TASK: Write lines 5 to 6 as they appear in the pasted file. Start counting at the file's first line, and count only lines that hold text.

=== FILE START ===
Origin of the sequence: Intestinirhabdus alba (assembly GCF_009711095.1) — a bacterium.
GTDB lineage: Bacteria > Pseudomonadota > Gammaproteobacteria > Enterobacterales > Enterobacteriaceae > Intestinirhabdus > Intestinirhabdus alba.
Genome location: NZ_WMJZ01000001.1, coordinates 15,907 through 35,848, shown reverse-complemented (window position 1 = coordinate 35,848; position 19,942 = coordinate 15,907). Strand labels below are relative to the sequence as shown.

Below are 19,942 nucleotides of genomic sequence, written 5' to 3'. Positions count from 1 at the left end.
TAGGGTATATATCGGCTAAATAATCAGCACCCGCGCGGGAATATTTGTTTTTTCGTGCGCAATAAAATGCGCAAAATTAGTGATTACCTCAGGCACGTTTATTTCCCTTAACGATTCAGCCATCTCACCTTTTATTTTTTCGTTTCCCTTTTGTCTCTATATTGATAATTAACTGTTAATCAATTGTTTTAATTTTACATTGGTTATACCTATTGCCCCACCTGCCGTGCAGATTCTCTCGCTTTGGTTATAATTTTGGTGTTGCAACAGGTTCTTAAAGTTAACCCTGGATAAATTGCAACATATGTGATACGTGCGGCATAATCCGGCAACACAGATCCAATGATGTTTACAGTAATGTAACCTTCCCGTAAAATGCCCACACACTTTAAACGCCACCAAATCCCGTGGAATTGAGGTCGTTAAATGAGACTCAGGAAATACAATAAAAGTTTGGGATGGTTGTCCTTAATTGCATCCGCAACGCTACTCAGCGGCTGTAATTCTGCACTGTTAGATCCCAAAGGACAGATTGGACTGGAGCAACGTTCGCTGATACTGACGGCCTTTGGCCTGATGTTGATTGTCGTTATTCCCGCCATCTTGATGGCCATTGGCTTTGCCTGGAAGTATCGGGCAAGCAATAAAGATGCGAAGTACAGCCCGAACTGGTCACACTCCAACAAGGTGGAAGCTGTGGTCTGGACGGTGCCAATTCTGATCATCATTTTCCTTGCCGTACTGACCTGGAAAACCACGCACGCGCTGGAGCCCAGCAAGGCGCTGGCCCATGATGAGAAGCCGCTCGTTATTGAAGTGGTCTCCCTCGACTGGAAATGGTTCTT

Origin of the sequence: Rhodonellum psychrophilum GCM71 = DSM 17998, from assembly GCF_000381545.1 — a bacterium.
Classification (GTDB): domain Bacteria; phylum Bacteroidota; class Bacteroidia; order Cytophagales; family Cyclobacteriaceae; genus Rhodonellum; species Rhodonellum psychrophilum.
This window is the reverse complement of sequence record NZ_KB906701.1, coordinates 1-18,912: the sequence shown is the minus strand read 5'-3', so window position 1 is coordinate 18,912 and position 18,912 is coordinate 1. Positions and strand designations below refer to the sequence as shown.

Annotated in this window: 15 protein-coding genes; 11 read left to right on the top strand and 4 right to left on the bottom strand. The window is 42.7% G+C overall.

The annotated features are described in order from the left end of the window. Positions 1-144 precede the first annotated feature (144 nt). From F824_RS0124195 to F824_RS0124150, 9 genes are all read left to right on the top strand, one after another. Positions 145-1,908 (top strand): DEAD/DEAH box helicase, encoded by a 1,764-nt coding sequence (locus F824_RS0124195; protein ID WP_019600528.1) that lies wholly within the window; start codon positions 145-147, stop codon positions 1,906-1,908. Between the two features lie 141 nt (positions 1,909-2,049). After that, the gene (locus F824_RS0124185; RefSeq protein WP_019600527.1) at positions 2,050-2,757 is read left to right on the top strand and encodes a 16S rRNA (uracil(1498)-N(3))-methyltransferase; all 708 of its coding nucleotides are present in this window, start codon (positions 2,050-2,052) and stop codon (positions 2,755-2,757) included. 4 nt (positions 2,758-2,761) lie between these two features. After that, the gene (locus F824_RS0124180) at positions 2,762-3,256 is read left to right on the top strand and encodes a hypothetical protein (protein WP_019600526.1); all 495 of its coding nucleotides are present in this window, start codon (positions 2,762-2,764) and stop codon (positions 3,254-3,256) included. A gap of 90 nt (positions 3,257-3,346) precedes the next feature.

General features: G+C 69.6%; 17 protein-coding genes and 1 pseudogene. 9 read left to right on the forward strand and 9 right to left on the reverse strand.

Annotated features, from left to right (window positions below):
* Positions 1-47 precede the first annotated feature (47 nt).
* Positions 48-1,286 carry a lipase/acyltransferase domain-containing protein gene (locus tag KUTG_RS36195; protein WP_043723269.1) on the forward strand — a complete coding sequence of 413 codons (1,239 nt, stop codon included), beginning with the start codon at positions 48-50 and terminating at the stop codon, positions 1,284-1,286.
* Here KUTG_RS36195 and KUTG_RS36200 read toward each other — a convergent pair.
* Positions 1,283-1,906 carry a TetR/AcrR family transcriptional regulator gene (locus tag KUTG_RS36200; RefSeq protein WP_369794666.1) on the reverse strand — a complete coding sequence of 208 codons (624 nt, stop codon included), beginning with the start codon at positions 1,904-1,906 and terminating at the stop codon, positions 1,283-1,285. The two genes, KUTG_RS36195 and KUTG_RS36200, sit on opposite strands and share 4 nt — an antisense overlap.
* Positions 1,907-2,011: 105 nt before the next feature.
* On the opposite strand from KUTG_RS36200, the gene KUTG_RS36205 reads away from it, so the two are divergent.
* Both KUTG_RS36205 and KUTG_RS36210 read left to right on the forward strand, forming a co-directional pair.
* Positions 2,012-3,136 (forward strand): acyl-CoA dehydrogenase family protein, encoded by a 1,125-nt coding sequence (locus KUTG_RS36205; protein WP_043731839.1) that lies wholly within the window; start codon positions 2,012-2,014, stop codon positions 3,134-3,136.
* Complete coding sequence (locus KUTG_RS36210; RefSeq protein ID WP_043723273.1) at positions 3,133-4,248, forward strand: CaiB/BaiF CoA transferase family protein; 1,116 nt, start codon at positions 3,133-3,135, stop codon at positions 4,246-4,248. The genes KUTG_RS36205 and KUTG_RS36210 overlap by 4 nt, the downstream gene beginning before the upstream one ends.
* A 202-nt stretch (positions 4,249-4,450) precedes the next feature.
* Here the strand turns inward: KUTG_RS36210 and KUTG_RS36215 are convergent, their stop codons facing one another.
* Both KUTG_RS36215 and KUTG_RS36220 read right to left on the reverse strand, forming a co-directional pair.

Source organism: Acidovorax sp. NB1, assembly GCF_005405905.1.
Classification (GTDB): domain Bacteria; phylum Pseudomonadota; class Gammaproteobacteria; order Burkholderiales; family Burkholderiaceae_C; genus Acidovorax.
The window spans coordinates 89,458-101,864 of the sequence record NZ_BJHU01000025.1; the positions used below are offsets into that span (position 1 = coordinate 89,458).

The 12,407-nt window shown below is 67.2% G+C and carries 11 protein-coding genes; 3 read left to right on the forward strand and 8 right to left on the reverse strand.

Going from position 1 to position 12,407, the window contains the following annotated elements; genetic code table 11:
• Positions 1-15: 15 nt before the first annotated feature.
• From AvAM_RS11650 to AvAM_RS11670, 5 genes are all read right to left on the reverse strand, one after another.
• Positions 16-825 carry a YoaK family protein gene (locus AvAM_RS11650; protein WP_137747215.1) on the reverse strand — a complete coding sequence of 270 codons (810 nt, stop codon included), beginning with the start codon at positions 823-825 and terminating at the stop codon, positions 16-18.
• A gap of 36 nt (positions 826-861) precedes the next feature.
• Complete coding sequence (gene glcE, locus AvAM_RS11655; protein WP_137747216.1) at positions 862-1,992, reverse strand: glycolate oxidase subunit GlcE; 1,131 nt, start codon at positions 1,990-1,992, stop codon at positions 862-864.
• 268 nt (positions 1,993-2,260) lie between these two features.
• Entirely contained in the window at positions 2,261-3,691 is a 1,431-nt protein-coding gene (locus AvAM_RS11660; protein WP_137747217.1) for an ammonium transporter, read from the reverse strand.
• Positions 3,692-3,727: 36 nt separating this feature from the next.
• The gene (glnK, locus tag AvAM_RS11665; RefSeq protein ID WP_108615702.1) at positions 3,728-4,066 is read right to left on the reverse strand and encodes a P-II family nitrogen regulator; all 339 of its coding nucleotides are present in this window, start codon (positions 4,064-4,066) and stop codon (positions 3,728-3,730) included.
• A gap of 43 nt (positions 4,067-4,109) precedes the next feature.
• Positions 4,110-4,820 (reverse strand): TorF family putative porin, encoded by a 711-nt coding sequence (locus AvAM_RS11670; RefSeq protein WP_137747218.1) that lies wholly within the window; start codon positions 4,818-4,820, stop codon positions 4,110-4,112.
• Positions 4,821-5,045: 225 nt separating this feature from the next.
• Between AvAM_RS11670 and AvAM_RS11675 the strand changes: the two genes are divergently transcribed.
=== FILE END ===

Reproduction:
TAGGGTATATATCGGCTAAATAATCAGCACCCGCGCGGGAATATTTGTTTTTTCGTGCGCAATAAAATGCGCAAAATTAGTGATTACCTCAGGCACGTTTATTTCCCTTAACGATTCAGCCATCTCACCTTTTATTTTTTCGTTTCCCTTTTGTCTCTATATTGATAATTAACTGTTAATCAATTGTTTTAATTTTACATTGGTTATACCTATTGCCCCACCTGCCGTGCAGATTCTCTCGCTTTGGTTATAATTTTGGTGTTGCAACAGGTTCTTAAAGTTAACCCTGGATAAATTGCAACATATGTGATACGTGCGGCATAATCCGGCAACACAGATCCAATGATGTTTACAGTAATGTAACCTTCCCGTAAAATGCCCACACACTTTAAACGCCACCAAATCCCGTGGAATTGAGGTCGTTAAATGAGACTCAGGAAATACAATAAAAGTTTGGGATGGTTGTCCTTAATTGCATCCGCAACGCTACTCAGCGGCTGTAATTCTGCACTGTTAGATCCCAAAGGACAGATTGGACTGGAGCAACGTTCGCTGATACTGACGGCCTTTGGCCTGATGTTGATTGTCGTTATTCCCGCCATCTTGATGGCCATTGGCTTTGCCTGGAAGTATCGGGCAAGCAATAAAGATGCGAAGTACAGCCCGAACTGGTCACACTCCAACAAGGTGGAAGCTGTGGTCTGGACGGTGCCAATTCTGATCATCATTTTCCTTGCCGTACTGACCTGGAAAACCACGCACGCGCTGGAGCCCAGCAAGGCGCTGGCCCATGATGAGAAGCCGCTCGTTATTGAAGTGGTCTCCCTCGACTGGAAATGGTTCTT

Origin of the sequence: Rhodonellum psychrophilum GCM71 = DSM 17998, from assembly GCF_000381545.1 — a bacterium.